The Vineyard Hotel’s marking its 20th birthday this June with a glittering line-up of wine events, guest chefs and bacchanalian feasting. Lydia Manch visits the Michelin-starred wine hotel for a crash course in their greatest hits, and why this is an occasion worth celebrating…
The garden our suite overlooks is dark green, wet with the spitting rain. Raindrops trickle down the Grecian statue buttocks tilted towards our window, slide along the curves of the double magnum bottle, standing on the pedestal at the hotel’s entrance.
Temptation to stick at the hotel’s strong, not least because there’s a staggering array of wines and a five-star spa inside and some extremely British April weather happening outside. But we’ve carried wellies all the way from London, so this is happening – though soggily and with as much time spent nursing an ale in a romantic alcove of The Red House as actually squelching across fields.
There’s maybe a sense, as well, that we have to earn this dinner. Not earn the calories; we’ve seen a sample menu, that’s a doomed endeavour. Just… prepare ourselves, somehow, be in a cleansed state of mind. Have all the London wind-swept out of us, and be ready for Paris.
The Judgement of Paris, specifically, one of The Vineyard’s permanent offerings. 2018’s brought the hotel’s 20th birthday, and a host of celebrating with it – special occasional menus, guest chef gigs and wine tasting upon wine tasting. But they’re still playing their greatest hits, and the Judgement of Paris is surely that: an homage to the 1976 dinner in France that inspired the hotel’s founding.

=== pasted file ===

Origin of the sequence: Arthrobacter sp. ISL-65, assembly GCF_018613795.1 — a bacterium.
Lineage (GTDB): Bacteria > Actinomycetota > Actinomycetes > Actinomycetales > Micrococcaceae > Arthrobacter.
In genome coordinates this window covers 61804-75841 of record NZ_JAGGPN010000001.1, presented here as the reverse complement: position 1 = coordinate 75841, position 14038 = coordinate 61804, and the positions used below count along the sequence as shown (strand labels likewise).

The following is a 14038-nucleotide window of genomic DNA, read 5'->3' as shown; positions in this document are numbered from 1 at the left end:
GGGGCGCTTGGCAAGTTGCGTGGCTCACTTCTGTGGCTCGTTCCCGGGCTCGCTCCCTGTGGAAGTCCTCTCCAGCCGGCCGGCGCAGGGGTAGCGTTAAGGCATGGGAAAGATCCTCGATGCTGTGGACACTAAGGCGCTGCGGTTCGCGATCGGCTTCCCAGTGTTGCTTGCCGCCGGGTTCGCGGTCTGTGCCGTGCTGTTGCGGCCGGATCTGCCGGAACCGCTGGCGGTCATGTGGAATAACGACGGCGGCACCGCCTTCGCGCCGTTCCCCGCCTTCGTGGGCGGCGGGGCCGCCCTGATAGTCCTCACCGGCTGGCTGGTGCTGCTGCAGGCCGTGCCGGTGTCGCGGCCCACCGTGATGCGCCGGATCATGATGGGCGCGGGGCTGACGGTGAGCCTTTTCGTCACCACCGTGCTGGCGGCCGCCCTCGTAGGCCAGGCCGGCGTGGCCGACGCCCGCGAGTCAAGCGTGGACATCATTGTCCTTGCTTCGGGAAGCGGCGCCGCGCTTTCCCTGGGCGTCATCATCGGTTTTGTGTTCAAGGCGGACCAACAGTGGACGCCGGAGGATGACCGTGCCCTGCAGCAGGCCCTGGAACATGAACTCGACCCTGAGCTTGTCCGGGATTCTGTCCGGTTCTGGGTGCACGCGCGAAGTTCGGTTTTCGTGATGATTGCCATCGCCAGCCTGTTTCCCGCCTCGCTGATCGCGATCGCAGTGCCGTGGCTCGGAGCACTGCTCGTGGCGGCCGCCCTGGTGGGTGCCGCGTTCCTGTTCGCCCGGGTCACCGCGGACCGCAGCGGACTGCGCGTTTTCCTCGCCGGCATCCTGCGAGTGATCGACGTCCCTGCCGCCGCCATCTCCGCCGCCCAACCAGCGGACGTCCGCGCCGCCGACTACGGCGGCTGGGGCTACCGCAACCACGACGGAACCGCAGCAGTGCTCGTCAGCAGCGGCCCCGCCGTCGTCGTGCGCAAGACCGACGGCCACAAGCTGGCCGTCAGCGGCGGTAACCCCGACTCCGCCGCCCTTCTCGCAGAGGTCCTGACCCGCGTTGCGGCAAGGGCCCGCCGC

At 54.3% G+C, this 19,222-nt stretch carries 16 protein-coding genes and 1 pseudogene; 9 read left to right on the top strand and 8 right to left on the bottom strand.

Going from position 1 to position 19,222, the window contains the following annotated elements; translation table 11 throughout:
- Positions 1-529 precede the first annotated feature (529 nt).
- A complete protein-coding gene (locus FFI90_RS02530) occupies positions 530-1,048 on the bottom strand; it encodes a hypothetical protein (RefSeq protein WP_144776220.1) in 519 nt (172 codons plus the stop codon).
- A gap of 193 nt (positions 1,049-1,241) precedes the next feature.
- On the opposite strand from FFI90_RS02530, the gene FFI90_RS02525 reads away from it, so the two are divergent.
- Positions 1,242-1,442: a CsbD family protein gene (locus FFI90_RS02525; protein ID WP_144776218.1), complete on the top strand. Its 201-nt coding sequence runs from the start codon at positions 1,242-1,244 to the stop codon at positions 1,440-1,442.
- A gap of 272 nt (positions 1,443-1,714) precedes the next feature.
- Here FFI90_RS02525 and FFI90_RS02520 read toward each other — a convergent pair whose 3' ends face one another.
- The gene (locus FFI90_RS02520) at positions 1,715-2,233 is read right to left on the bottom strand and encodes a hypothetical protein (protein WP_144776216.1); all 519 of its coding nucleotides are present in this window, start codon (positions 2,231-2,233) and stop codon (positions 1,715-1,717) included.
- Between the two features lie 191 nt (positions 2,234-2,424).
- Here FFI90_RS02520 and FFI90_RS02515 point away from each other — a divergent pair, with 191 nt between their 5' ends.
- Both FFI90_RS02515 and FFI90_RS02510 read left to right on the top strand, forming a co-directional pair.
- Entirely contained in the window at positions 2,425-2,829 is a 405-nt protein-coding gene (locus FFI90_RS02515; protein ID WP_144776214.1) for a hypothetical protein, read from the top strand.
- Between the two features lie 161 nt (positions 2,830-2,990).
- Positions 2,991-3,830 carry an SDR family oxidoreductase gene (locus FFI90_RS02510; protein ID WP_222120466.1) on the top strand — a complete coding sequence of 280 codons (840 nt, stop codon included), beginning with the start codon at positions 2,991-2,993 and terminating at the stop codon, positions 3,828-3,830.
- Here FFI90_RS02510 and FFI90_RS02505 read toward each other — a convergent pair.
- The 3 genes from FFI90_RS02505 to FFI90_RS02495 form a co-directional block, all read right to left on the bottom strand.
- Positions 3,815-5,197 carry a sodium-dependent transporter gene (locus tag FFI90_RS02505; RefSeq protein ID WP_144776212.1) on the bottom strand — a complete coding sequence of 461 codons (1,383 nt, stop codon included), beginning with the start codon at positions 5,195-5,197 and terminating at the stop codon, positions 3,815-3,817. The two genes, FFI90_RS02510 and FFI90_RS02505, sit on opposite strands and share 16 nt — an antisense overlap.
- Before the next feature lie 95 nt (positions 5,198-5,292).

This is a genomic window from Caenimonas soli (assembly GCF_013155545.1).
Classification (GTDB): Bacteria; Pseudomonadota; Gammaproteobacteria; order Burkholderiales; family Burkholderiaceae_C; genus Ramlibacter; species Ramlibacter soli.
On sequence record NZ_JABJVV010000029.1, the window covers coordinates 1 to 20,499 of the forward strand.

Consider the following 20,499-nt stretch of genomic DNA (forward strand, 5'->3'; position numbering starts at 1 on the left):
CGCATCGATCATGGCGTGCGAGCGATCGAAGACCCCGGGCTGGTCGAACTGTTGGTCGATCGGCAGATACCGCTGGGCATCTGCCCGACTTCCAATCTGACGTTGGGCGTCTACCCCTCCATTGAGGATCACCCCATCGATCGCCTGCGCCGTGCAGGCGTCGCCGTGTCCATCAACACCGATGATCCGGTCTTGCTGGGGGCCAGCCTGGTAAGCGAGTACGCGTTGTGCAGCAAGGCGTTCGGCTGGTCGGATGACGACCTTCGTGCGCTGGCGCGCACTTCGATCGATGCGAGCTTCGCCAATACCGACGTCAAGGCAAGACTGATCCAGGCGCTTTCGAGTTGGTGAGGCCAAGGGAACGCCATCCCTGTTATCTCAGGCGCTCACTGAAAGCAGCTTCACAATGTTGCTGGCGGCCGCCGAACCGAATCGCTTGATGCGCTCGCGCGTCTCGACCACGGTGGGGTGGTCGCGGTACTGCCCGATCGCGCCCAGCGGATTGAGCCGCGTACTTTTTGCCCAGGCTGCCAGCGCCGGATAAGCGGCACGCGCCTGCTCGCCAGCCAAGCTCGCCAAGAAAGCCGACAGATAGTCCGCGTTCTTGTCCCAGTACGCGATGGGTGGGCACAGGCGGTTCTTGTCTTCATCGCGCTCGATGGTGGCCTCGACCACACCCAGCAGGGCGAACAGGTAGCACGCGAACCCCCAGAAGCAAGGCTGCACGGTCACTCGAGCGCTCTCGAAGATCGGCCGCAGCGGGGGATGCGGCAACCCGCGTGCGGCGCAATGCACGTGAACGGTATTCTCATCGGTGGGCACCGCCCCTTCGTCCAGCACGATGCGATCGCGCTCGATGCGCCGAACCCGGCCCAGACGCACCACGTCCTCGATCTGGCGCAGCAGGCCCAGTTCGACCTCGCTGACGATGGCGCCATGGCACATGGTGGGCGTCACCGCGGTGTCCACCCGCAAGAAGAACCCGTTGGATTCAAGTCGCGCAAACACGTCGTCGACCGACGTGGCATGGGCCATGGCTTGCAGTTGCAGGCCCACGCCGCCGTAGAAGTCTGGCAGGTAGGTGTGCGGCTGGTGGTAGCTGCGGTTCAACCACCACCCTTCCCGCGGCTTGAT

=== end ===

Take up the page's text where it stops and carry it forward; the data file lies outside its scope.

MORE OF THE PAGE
The original dinner’s commemorated in a long fresco, hung across one wall of the hotel’s reception areas. Eleven wine industry experts, along with press, sit in a Last Supper-esque arrangement, glasses from their blind taste testing of French vs Californian wines strewn across the table. They’re, unknowingly, minutes away from declaring Californian wines the outright winner, in a move that shook loose a lot of the wine industry’s ingrained snobbery about New World bottles. In the corner of the painting, with some hefty artistic licence, stands Sir Peter Michael, The Vineyard’s founder – the hotel and his California vineyards still just a gleam in his eye.
And in a glorious, crowd-pleasing tribute, The Vineyard’s created a seven-course tasting menu named in honour of that evening, with a wine matching of epic scale. Each course pits a French wine against a Californian, and after every dish the wines are revealed, to cartoonish surprise from diners.
The food itself… the food brings to mind a writer we know of who came for a weekend visit to the Vineyard while pregnant. Could we do it? Could we come spend long, opulent evenings among all of this wine and not drink? Emily and I have given it some serious thought on the journey from London, and have come to a firm Maybe? Probably? If we had to.
That Maybe’s been edging nearer to a Yes all evening – just slowly inching there after seeing the suite and the spa massage menu and the statue-scattered greenness of the gardens – but dinner tips it into Hell Yes territory. Courses are gorgeously lavish things, big, generous flavours strapped into precise architecture. It might be nothing beats some of the earlier courses – the wasabi ice-cream with caviar, or the shellfish ravioli with grapefruit – but balsamic lamb and cauliflower cod aren’t far off in bright, punchy richness.